(l) bis alkyl sulfosuccinates, and
(m) sulfated glycerides of unsaturated fatty acids.
2. The dispersions of claim 1 wherein said solids content is from about 55% by weight to about 75% by weight and said water content is from about 25% by weight to about 45% by weight.
3. The dispersions of claim 2 wherein said anionic lubricant is at least one sulfated fatty acid ester.
4. The dispersions of claim 3 wherein said anionic lubricant is sulfated butyl oleate.
5. The dispersions of claim 2 wherein said anionic lubricant is at least one sulfated glyceride.
6. The dispersions of claim 5 wherein said anionic lubricant is sulfated castor oil.
7. The dispersions of claim 2 wherein said anionic lubricant is sulfated oleic acid.
8. The dispersions of claim 2 wherein said anionic lubricant is dodecyl benzene sulfonate.
9. The dispersions of claim 2 wherein said anionic lubricant is sulfated castor oil ethoxylated with about 5 moles ethylene oxide.
10. The dispersions of claim 2 wherein said anionic lubricant is sulfonated octyl phenol ethoxylated with about 7 moles ethylene oxide.
11. The dispersions of claim 2 wherein said anionic lubricant is di-octyl sulfosuccinate.
12. The dispersions of claim 2 wherein said anionic lubricant is tridecyl alcohol sulfate.
13. The dispersions of claim 2 wherein said anionic lubricant is phosphate ester of nonyl phenol ethoxylated with about 9 moles ethylene oxide.
14. Paper and paperboard coating compositions containing water, pigment, binder and the solids of the composition of claim 1.
15. Paper and paperboard coating compositions containing water, pigment, binder and the solids of the composition of claim 2.
16. Paper and paperboard coating compositions containing water, pigment, binder and the solids of the compositions of claim 3.
17. Paper and paperboard coating compositions containing water, pigment, binder and the solids of the composition of claim 4.
18. Paper and paperboard coating compositions containing water, pigment, binder and the solids of the composition of claim 5.
19. Paper and paperboard coating compositions containing water, pigment, binder and the solids of the composition of claim 6.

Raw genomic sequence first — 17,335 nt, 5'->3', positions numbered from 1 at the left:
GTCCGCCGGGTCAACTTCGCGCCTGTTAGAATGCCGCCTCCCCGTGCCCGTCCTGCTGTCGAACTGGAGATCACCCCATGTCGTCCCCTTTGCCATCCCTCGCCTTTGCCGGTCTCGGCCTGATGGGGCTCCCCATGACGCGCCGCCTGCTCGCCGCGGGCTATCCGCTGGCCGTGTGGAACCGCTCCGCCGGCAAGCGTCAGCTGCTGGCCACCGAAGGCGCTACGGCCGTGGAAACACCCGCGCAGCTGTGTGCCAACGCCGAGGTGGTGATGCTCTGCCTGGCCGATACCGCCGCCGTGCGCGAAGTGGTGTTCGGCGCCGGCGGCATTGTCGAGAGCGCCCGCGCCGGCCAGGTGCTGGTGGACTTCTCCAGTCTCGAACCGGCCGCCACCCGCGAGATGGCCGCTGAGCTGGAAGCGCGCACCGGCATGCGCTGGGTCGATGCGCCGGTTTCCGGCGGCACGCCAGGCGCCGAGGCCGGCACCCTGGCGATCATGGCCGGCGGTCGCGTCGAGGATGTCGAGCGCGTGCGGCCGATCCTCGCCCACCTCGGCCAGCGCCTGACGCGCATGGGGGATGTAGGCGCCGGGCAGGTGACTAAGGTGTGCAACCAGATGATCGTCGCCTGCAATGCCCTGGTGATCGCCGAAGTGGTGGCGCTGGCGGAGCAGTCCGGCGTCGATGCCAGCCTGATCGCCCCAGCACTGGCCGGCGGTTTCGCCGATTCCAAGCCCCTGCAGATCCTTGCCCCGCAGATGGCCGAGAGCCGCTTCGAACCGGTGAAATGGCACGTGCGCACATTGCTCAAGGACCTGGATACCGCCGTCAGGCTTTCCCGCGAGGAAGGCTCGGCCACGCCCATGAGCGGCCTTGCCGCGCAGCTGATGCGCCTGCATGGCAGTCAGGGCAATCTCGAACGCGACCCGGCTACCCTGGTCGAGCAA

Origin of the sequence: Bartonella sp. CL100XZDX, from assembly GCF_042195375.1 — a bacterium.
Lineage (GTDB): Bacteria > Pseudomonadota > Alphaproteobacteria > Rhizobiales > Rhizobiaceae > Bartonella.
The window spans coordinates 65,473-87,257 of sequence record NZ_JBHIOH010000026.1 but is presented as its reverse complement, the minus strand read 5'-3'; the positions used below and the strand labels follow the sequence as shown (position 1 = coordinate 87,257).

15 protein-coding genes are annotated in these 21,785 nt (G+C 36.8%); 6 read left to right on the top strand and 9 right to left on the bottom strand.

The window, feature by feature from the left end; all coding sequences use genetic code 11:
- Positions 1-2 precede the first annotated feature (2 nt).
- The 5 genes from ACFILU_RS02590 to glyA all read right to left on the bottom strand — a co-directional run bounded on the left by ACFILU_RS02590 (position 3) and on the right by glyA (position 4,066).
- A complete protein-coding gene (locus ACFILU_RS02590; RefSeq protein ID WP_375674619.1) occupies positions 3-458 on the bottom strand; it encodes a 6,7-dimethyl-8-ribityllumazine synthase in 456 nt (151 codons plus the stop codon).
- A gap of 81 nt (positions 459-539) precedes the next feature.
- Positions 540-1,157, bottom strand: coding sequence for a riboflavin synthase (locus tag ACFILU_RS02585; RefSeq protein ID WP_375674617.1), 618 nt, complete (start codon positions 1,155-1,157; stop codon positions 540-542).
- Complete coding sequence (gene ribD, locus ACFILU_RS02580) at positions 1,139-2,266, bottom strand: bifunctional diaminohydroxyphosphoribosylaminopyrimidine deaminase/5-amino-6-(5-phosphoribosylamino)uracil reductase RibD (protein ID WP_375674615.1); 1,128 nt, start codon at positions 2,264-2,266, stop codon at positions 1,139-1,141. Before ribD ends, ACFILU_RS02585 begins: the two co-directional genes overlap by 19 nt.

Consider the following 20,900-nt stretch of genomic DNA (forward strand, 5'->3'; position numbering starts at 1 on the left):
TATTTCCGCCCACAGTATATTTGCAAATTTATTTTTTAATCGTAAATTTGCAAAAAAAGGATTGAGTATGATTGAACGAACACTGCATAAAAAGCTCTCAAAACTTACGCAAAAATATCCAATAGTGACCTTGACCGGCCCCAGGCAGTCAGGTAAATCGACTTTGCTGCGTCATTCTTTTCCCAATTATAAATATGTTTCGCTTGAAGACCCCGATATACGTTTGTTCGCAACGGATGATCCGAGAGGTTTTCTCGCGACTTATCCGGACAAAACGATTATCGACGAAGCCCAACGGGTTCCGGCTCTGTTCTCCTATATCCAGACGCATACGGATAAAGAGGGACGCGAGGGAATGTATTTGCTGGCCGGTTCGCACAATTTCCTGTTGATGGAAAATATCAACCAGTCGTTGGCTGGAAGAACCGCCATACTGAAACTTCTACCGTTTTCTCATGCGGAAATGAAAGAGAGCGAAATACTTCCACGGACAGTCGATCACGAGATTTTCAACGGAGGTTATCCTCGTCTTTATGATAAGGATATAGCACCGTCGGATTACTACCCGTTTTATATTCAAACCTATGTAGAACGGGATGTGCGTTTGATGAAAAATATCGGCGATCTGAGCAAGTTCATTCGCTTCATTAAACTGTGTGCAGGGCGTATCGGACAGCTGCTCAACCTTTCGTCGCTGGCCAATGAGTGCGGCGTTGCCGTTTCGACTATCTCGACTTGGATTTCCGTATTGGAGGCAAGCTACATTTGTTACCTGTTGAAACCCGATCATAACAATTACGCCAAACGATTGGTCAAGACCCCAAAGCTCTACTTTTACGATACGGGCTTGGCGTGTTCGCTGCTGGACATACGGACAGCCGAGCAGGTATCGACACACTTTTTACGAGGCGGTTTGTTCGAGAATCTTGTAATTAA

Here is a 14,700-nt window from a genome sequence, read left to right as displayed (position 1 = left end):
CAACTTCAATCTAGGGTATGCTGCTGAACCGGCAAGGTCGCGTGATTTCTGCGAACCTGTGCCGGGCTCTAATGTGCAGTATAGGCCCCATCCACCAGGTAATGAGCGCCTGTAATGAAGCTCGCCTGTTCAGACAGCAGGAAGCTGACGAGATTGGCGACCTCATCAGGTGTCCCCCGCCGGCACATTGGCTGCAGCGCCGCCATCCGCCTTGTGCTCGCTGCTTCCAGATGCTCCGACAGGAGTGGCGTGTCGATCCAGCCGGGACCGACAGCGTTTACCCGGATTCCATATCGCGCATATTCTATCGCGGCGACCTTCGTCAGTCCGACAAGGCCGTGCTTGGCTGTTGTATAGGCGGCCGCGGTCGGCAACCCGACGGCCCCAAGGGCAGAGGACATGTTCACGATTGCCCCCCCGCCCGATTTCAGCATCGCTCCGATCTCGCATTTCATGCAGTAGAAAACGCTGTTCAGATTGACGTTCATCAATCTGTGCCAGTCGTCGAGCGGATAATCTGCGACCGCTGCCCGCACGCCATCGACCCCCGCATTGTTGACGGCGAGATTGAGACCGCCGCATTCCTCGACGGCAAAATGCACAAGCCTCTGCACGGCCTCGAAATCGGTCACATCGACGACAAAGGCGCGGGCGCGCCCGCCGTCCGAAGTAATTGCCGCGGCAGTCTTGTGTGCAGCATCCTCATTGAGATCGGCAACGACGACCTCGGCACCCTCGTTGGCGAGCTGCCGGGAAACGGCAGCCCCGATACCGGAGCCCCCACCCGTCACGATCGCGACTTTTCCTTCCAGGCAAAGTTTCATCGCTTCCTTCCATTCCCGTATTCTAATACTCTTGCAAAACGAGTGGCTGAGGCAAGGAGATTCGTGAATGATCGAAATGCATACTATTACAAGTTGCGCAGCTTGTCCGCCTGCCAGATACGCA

20. Paper and paperboard coating compositions containing water, pigment, binder and the solids of the composition of claim 7.
21. Paper and paperboard coating compositions containing water, pigment, binder and the solids of the composition of claim 8.
22. Paper and paperboard coating compositions containing water, pigment, binder and the solids of the composition of claim 9.
23. Paper and paperboard coating compositions containing water, pigment, binder and the solids of the composition of claim 10.
24. Paper and paperboard coating compositions containing water, pigment, binder and the solids of the composition of claim 11.
25. Paper and paperboard coating compositions containing water, pigment, binder and the solids of the composition of claim 12.
26. Paper and paperboard coating compositions containing water, pigment, binder and the solids of the composition of claim 13.
27. Paper and paperboard coated with the coating composition of claim 14.
28. Paper and paperboard coated with the coating composition of claim 15.
29. Paper and paperboard coated with the coating composition of claim 16.
30. Paper and paperboard coated with the coating composition of claim 17.
31. The dispersions of claim 2 wherein said anionic lubricant is the ammonium salt of sulfated nonyl phenol condensed with 4 moles of ethylene oxide.
32. The dispersions of claim 2 wherein said anionic lubricant is R--CH═CHCH2 SO3 Na, where R=C11 -C13 (mixed.).
US06906678 1984-10-16 1986-09-11 Anionic Lubricant dispersions useful in paper coatings Expired - Lifetime US4676836A (en)

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US4776970A (en) * 1985-11-20 1988-10-11 San Nopco Limited Lubricant for use in paper coating and method for producing the same
US4906299A (en) * 1988-09-29 1990-03-06 Sequa Chemicals Inc. Lubricating insolubilizer for paper coating composition
US4997479A (en) * 1990-02-05 1991-03-05 Ppg Industries, Inc. High solids content calcium stearate dispersions
US5209778A (en) * 1988-11-30 1993-05-11 Ppg Industries, Inc. High solids content calcium stearate dispersions
US5283129A (en) * 1992-10-21 1994-02-01 Champion International Corporation Light weight paper stock
WO1995019395A1 (en) * 1994-01-14 1995-07-20 Henkel Corporation Sulfonated oleochemical derivatives as a new class of lubricating/rheological flow modifying compounds for the paper industry
US5500191A (en) * 1994-10-26 1996-03-19 Westvaco Corporation Paper coating composition